Posts Tagged ‘Content Strategy’

We are pleased to present below all posts tagged with ‘Content Strategy’.

Don’t Get Lost In Translation: How To Conduct Website Localization

A common mistake with localized websites is considering the translated content to be just another version of the pages in the original language. Translation isn’t everything. Of course, for the user it’s all about the content: Is the content relevant and understandable and in line with the user’s cultural context?

Don't Get Lost In Translation: How To Conduct Website Localization

From a commercial point of view, when you decide to create and maintain a multilingual website, you have to consider many more points than just translation. We’ll explore some of the issues to think about when localizing a website.

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Framing Effective Messages To Motivate Your Users

What you say in a user experience matters. How you say it matters equally. The way you frame communication, or how you say something, could be extremely effective at persuading people to start using your product (or to use it more).

Framing Effective Messages To Motivate Your Users

So, how do you frame messages effectively? This article explains how design teams can do so in a way that resonates with their users.

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How To Run A Content-Planning Workshop

Back when my agency started taking content seriously, we invested a lot time in developing a process to produce content. The biggest challenge was always figuring out how to get clients onboard with this new process.

How To Run A Content-Planning Workshop

Most of our clients were totally happy riffing on how to meet the business objectives of a project or how to approach the visual design, but they always struggled to get to grips with our process for producing content. We found that the most effective way to get their buy-in was to run a content-planning workshop.

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Improving Your Information Architecture With Card Sorting: A Beginner’s Guide

Information architecture (IA) is one of those buzzwords you’ve probably heard before. It refers to the organization of the information on your website and how it all fits together. When planning your IA, involve users of your website in the process as soon as you can.

Improving Your Information Architecture With Card Sorting: A Beginner's Guide

In this article, we’ll discuss card sorting, a tried and true technique for doing just that. We’ll go through some practical tips for running a card-sorting session, and also cover some examples.

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Ways To Avoid Overwhelming Users: Lessons Learned From My High-School Teachers

High school. I won’t lie: I did not have the highest grades in my graduating class. Some classes and lessons were so poorly designed and delivered that I would frequently become frustrated and fatigued and would ultimately shut down. The contents of the lessons would just wash over me. The experience wasn’t pleasant, and the results were obvious from my transcripts.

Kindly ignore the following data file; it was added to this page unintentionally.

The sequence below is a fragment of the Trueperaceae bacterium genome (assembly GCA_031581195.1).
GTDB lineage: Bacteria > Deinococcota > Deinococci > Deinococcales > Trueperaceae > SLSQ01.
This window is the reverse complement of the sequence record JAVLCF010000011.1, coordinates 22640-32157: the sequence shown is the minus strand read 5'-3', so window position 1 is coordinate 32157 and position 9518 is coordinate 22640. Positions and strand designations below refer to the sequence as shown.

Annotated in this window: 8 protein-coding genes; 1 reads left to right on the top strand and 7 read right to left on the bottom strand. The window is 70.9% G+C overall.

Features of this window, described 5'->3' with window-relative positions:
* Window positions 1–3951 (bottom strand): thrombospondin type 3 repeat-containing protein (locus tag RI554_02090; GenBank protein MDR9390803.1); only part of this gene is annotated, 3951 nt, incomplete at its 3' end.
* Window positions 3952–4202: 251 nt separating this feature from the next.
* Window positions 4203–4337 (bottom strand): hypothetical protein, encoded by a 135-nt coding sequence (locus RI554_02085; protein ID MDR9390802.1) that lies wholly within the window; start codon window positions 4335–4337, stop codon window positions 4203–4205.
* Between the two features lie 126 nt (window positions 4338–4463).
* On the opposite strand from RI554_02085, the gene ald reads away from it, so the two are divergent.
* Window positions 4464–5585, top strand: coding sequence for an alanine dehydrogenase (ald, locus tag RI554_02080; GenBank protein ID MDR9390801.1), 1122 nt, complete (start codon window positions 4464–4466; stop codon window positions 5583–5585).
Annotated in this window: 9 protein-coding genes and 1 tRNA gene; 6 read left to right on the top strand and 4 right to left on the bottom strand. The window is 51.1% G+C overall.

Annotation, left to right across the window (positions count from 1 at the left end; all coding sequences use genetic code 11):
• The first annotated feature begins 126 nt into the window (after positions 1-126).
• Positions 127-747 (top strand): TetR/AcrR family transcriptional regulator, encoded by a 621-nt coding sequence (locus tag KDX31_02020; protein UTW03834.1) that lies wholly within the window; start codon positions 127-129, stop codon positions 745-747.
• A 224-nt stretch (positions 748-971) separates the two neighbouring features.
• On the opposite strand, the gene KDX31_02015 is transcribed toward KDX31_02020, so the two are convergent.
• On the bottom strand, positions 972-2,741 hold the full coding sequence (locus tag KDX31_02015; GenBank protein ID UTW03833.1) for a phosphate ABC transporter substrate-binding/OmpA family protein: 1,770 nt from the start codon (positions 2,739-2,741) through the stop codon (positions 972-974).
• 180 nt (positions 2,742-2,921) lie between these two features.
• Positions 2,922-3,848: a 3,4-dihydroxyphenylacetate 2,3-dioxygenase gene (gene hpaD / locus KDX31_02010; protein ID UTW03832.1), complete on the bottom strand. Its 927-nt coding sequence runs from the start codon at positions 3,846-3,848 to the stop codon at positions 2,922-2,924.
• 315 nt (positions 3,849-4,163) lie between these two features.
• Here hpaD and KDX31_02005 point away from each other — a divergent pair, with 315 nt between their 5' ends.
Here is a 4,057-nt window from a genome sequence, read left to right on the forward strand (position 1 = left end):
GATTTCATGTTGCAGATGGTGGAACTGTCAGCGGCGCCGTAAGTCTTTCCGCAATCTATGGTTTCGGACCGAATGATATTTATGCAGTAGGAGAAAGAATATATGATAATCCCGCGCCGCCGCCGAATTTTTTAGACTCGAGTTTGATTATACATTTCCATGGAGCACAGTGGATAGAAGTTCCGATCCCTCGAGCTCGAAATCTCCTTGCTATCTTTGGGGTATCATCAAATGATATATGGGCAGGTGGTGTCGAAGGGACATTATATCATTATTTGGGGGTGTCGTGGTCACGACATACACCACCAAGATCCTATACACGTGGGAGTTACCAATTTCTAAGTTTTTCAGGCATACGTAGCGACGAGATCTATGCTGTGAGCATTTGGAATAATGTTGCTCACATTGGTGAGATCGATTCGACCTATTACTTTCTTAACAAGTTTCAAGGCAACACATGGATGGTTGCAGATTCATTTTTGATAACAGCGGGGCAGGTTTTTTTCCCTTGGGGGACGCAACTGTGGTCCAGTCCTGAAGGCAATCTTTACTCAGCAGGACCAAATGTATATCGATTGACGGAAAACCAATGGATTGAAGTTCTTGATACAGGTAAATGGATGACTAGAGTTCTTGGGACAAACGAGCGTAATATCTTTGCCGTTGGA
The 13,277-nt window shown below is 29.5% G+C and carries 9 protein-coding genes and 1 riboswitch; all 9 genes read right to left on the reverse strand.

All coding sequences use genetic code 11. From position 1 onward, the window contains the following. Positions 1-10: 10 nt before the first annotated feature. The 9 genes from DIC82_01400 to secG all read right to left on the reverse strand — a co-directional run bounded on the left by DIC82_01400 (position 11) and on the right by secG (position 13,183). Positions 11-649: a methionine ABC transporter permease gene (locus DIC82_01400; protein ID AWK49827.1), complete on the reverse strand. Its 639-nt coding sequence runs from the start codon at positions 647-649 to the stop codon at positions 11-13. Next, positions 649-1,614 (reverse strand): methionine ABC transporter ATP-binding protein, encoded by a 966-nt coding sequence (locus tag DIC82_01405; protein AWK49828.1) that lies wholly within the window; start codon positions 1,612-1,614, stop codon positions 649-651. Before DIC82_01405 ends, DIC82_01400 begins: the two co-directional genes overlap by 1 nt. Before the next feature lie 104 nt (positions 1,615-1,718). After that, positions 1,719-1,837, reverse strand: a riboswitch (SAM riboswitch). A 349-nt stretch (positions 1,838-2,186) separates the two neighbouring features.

Ways To Avoid Overwhelming Users: Lessons Learned From My High-School Teachers

But I did well in a few classes. The major difference was the teaching style. Currently, I am a user experience (UX) and user interface (UI) designer of mobile and web applications. In a way, like a teacher, I need to present information in an easily understandable way to new visitors. I need to consider how my students (end users) consume the information that I provide. So, reflection on my high-school experience serves a purpose (aside from painful fashion memories).

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Responsive Design Begins With The URL

The BBC’s Programmes website is huge, and is intended to be a rolling archive of everything that the BBC broadcasts on television and radio. Originally released in 2007, it now has pages for over 1.6 million episodes, but that’s barely half of the story. Surrounding those episodes is a wealth of content, including clips, galleries, episode guides, character profiles and much more, plus Programme’s newly responsive home pages.

Responsive Design Begins With The URL

The new responsive home pages, known as “brand” pages, join the schedule and A–Z lists in a broader responsive rebuild. 39% of users (and growing) now use mobile and tablet devices to visit these pages; so, making the pages responsive was the best way to serve a great experience to everybody while keeping the website maintainable.

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Making Embedded Content Work In Responsive Design

A few HTML elements don’t play nice with responsive layouts. One of these is the good ol' iframe, which you may need to use when embedding content from external sources such as YouTube. In this article, we’ll show you how to make embedded content responsive using CSS, so that content such as video and calendars resize with the browser’s viewport.

Making Embedded Content Work In Responsive Design

For those occasions when non-coders will be embedding video on your website and you don’t want to rely on them adding extra markup, we’ll also look at a solution that uses JavaScript instead of CSS.

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